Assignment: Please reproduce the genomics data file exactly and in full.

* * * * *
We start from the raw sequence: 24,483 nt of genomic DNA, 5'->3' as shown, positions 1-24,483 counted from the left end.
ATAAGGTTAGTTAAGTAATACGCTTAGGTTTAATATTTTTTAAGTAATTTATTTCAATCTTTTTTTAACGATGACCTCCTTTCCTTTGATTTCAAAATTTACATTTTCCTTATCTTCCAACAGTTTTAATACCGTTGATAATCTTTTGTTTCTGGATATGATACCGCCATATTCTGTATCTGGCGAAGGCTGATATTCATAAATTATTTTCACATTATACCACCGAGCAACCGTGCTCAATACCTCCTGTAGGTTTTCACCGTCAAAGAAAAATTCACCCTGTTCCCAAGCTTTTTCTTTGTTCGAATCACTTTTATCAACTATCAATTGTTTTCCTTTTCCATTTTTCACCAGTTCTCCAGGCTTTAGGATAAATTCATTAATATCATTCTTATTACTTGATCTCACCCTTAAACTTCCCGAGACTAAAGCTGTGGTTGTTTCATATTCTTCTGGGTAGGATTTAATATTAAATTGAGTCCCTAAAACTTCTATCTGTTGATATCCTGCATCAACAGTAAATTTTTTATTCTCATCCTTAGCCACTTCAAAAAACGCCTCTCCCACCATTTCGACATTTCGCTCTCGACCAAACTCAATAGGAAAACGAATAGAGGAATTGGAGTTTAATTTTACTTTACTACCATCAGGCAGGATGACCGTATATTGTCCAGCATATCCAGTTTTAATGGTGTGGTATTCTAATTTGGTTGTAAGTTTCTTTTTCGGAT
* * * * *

We start from the raw sequence: 24,483 nt of genomic DNA, 5'->3' as shown, positions 1-24,483 counted from the left end.
ATAAGGTTAGTTAAGTAATACGCTTAGGTTTAATATTTTTTAAGTAATTTATTTCAATCTTTTTTTAACGATGACCTCCTTTCCTTTGATTTCAAAATTTACATTTTCCTTATCTTCCAACAGTTTTAATACCGTTGATAATCTTTTGTTTCTGGATATGATACCGCCATATTCTGTATCTGGCGAAGGCTGATATTCATAAATTATTTTCACATTATACCACCGAGCAACCGTGCTCAATACCTCCTGTAGGTTTTCACCGTCAAAGAAAAATTCACCCTGTTCCCAAGCTTTTTCTTTGTTCGAATCACTTTTATCAACTATCAATTGTTTTCCTTTTCCATTTTTCACCAGTTCTCCAGGCTTTAGGATAAATTCATTAATATCATTCTTATTACTTGATCTCACCCTTAAACTTCCCGAGACTAAAGCTGTGGTTGTTTCATATTCTTCTGGGTAGGATTTAATATTAAATTGAGTCCCTAAAACTTCTATCTGTTGATATCCTGCATCAACAGTAAATTTTTTATTCTCATCCTTAGCCACTTCAAAAAACGCCTCTCCCACCATTTCGACATTTCGCTCTCGACCAAACTCAATAGGAAAACGAATAGAGGAATTGGAGTTTAATTTTACTTTACTACCATCAGGCAGGATGACCGTATATTGTCCAGCATATCCAGTTTTAATGGTGTGGTATTCTAATTTGGTTGTAAGTTTCTTTTTCGGAT